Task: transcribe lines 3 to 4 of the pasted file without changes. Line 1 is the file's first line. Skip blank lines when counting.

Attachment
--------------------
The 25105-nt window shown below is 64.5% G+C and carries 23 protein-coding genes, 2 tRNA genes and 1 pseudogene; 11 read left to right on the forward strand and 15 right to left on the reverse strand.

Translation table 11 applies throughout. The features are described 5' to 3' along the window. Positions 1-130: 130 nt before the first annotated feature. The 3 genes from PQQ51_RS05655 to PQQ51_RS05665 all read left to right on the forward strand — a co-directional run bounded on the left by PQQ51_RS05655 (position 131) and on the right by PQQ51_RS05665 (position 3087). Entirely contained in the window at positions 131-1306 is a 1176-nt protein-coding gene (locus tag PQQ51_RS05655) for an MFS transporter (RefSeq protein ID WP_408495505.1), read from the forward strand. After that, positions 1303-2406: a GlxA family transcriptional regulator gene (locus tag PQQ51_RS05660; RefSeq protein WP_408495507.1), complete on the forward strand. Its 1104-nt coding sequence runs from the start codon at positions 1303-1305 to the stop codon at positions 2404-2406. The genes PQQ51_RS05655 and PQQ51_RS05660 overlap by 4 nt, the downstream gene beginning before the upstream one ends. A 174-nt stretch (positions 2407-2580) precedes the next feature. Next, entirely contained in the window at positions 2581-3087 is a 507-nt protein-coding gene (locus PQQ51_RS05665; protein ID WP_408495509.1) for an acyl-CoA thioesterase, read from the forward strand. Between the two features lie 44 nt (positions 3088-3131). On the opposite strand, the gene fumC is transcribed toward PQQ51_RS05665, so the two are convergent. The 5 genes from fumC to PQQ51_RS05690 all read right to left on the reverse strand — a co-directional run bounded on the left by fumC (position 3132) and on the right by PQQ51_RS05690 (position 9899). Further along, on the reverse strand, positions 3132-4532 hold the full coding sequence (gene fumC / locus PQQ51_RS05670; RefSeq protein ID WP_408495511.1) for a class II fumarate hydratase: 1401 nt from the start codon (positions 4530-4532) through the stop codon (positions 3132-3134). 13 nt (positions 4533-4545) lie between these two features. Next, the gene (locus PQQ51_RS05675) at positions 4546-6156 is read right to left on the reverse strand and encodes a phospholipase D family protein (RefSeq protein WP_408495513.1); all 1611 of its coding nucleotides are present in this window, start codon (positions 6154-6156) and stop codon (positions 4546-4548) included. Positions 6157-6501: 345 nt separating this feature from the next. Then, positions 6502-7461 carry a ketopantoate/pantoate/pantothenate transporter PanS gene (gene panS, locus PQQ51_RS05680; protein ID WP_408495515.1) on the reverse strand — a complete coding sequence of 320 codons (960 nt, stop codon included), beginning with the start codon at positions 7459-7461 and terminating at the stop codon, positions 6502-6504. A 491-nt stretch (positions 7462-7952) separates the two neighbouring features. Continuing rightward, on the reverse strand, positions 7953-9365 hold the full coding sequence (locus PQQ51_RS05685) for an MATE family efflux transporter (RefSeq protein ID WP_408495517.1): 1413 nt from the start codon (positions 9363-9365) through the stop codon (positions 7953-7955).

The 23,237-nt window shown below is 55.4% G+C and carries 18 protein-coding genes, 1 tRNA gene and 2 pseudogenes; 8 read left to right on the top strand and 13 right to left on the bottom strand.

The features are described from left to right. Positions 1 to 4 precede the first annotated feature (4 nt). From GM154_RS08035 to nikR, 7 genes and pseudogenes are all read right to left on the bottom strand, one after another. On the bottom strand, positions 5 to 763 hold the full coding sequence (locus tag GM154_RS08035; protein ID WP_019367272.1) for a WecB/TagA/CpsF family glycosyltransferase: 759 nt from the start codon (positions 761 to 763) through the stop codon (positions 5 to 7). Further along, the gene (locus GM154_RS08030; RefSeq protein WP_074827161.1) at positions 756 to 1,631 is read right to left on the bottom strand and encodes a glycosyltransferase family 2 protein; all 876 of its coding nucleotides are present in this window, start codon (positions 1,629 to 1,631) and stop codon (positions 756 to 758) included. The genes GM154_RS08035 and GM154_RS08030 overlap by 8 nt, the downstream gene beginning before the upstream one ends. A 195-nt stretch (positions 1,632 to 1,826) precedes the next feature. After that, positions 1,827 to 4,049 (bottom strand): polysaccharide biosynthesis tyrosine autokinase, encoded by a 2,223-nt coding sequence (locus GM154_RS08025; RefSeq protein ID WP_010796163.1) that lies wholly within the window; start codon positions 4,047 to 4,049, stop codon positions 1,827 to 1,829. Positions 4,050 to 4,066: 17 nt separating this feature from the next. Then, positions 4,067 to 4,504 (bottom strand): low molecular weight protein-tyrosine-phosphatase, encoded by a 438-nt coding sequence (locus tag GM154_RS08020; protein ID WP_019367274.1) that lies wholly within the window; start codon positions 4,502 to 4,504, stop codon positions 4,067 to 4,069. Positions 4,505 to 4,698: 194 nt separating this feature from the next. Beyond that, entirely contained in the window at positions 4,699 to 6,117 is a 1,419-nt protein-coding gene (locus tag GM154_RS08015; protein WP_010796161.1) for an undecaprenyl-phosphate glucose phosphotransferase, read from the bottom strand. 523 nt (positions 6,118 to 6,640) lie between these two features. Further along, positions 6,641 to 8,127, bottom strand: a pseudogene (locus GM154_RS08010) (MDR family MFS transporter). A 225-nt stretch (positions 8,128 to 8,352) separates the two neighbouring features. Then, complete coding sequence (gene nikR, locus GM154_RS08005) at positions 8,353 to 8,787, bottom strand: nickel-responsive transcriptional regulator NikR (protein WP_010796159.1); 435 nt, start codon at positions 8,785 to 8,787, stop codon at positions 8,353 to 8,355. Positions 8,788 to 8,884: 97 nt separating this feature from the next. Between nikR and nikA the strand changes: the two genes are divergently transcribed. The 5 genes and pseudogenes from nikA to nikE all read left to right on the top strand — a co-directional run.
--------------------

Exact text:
The 23,237-nt window shown below is 55.4% G+C and carries 18 protein-coding genes, 1 tRNA gene and 2 pseudogenes; 8 read left to right on the top strand and 13 right to left on the bottom strand.

The features are described from left to right. Positions 1 to 4 precede the first annotated feature (4 nt). From GM154_RS08035 to nikR, 7 genes and pseudogenes are all read right to left on the bottom strand, one after another. On the bottom strand, positions 5 to 763 hold the full coding sequence (locus tag GM154_RS08035; protein ID WP_019367272.1) for a WecB/TagA/CpsF family glycosyltransferase: 759 nt from the start codon (positions 761 to 763) through the stop codon (positions 5 to 7). Further along, the gene (locus GM154_RS08030; RefSeq protein WP_074827161.1) at positions 756 to 1,631 is read right to left on the bottom strand and encodes a glycosyltransferase family 2 protein; all 876 of its coding nucleotides are present in this window, start codon (positions 1,629 to 1,631) and stop codon (positions 756 to 758) included. The genes GM154_RS08035 and GM154_RS08030 overlap by 8 nt, the downstream gene beginning before the upstream one ends. A 195-nt stretch (positions 1,632 to 1,826) precedes the next feature. After that, positions 1,827 to 4,049 (bottom strand): polysaccharide biosynthesis tyrosine autokinase, encoded by a 2,223-nt coding sequence (locus GM154_RS08025; RefSeq protein ID WP_010796163.1) that lies wholly within the window; start codon positions 4,047 to 4,049, stop codon positions 1,827 to 1,829. Positions 4,050 to 4,066: 17 nt separating this feature from the next. Then, positions 4,067 to 4,504 (bottom strand): low molecular weight protein-tyrosine-phosphatase, encoded by a 438-nt coding sequence (locus tag GM154_RS08020; protein ID WP_019367274.1) that lies wholly within the window; start codon positions 4,502 to 4,504, stop codon positions 4,067 to 4,069. Positions 4,505 to 4,698: 194 nt separating this feature from the next. Beyond that, entirely contained in the window at positions 4,699 to 6,117 is a 1,419-nt protein-coding gene (locus tag GM154_RS08015; protein WP_010796161.1) for an undecaprenyl-phosphate glucose phosphotransferase, read from the bottom strand. 523 nt (positions 6,118 to 6,640) lie between these two features. Further along, positions 6,641 to 8,127, bottom strand: a pseudogene (locus GM154_RS08010) (MDR family MFS transporter). A 225-nt stretch (positions 8,128 to 8,352) separates the two neighbouring features. Then, complete coding sequence (gene nikR, locus GM154_RS08005) at positions 8,353 to 8,787, bottom strand: nickel-responsive transcriptional regulator NikR (protein WP_010796159.1); 435 nt, start codon at positions 8,785 to 8,787, stop codon at positions 8,353 to 8,355. Positions 8,788 to 8,884: 97 nt separating this feature from the next. Between nikR and nikA the strand changes: the two genes are divergently transcribed. The 5 genes and pseudogenes from nikA to nikE all read left to right on the top strand — a co-directional run.